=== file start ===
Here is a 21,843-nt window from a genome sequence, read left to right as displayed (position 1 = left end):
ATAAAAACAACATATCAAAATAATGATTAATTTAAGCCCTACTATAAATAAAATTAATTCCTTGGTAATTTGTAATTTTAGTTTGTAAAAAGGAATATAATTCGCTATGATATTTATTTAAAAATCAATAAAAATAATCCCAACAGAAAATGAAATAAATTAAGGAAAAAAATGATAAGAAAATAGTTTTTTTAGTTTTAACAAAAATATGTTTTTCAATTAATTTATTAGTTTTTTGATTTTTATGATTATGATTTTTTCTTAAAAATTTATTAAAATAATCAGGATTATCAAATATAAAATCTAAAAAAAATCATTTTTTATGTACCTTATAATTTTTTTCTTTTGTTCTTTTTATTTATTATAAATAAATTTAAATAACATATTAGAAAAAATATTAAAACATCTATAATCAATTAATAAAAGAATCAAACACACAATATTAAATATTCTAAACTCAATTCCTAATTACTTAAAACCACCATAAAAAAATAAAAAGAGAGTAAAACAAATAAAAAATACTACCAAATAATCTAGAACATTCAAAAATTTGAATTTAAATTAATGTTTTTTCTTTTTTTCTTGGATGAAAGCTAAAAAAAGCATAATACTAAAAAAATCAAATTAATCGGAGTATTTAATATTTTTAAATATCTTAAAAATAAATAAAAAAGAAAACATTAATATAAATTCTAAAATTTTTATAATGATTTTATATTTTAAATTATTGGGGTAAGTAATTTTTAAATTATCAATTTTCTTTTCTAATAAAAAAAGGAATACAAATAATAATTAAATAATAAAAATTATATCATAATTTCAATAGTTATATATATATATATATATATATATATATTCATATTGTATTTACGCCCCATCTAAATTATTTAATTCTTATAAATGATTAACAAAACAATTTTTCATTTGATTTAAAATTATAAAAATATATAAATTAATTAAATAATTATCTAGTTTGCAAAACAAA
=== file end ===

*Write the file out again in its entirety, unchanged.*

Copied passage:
Here is a 21,843-nt window from a genome sequence, read left to right as displayed (position 1 = left end):
ATAAAAACAACATATCAAAATAATGATTAATTTAAGCCCTACTATAAATAAAATTAATTCCTTGGTAATTTGTAATTTTAGTTTGTAAAAAGGAATATAATTCGCTATGATATTTATTTAAAAATCAATAAAAATAATCCCAACAGAAAATGAAATAAATTAAGGAAAAAAATGATAAGAAAATAGTTTTTTTAGTTTTAACAAAAATATGTTTTTCAATTAATTTATTAGTTTTTTGATTTTTATGATTATGATTTTTTCTTAAAAATTTATTAAAATAATCAGGATTATCAAATATAAAATCTAAAAAAAATCATTTTTTATGTACCTTATAATTTTTTTCTTTTGTTCTTTTTATTTATTATAAATAAATTTAAATAACATATTAGAAAAAATATTAAAACATCTATAATCAATTAATAAAAGAATCAAACACACAATATTAAATATTCTAAACTCAATTCCTAATTACTTAAAACCACCATAAAAAAATAAAAAGAGAGTAAAACAAATAAAAAATACTACCAAATAATCTAGAACATTCAAAAATTTGAATTTAAATTAATGTTTTTTCTTTTTTTCTTGGATGAAAGCTAAAAAAAGCATAATACTAAAAAAATCAAATTAATCGGAGTATTTAATATTTTTAAATATCTTAAAAATAAATAAAAAAGAAAACATTAATATAAATTCTAAAATTTTTATAATGATTTTATATTTTAAATTATTGGGGTAAGTAATTTTTAAATTATCAATTTTCTTTTCTAATAAAAAAAGGAATACAAATAATAATTAAATAATAAAAATTATATCATAATTTCAATAGTTATATATATATATATATATATATATATATTCATATTGTATTTACGCCCCATCTAAATTATTTAATTCTTATAAATGATTAACAAAACAATTTTTCATTTGATTTAAAATTATAAAAATATATAAATTAATTAAATAATTATCTAGTTTGCAAAACAAA